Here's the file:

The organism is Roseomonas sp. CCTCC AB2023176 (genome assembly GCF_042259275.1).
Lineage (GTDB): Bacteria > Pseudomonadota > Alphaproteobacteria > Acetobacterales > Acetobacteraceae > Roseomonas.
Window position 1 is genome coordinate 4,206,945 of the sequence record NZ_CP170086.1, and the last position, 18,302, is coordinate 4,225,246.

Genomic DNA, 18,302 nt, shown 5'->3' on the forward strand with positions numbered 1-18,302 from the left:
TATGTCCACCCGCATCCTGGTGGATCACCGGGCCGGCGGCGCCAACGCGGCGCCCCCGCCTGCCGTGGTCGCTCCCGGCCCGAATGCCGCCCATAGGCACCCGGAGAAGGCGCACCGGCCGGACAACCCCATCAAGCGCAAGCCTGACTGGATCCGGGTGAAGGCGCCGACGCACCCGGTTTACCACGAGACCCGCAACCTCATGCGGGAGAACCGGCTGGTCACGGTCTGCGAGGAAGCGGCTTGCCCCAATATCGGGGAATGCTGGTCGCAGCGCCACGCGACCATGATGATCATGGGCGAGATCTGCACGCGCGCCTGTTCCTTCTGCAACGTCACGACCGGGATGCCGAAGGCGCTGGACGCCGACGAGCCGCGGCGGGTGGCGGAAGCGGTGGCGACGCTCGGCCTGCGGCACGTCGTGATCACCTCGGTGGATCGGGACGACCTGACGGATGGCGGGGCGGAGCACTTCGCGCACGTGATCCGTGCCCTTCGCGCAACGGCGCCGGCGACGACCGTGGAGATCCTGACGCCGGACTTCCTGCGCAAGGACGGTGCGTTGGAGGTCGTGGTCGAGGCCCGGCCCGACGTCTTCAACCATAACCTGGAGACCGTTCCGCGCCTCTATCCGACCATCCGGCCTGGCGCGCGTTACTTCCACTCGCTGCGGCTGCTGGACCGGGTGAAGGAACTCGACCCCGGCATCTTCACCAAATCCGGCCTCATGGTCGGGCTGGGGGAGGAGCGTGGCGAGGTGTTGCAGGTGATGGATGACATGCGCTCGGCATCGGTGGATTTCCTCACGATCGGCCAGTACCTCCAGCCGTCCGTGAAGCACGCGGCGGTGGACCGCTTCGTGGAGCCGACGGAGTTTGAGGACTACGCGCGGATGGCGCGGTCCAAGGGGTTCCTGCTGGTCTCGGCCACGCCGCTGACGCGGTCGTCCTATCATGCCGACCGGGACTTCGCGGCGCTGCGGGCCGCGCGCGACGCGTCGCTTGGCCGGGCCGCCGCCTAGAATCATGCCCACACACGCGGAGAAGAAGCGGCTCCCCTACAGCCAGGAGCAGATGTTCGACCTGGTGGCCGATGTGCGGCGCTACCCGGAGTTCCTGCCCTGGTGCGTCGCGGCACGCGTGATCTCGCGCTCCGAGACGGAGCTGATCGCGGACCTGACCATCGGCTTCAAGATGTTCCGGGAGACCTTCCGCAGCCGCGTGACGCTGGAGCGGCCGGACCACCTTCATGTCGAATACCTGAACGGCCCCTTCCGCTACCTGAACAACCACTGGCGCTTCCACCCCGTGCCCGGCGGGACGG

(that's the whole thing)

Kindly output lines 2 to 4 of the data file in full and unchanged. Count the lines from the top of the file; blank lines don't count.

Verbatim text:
Lineage (GTDB): Bacteria > Pseudomonadota > Alphaproteobacteria > Acetobacterales > Acetobacteraceae > Roseomonas.
Window position 1 is genome coordinate 4,206,945 of the sequence record NZ_CP170086.1, and the last position, 18,302, is coordinate 4,225,246.

Genomic DNA, 18,302 nt, shown 5'->3' on the forward strand with positions numbered 1-18,302 from the left: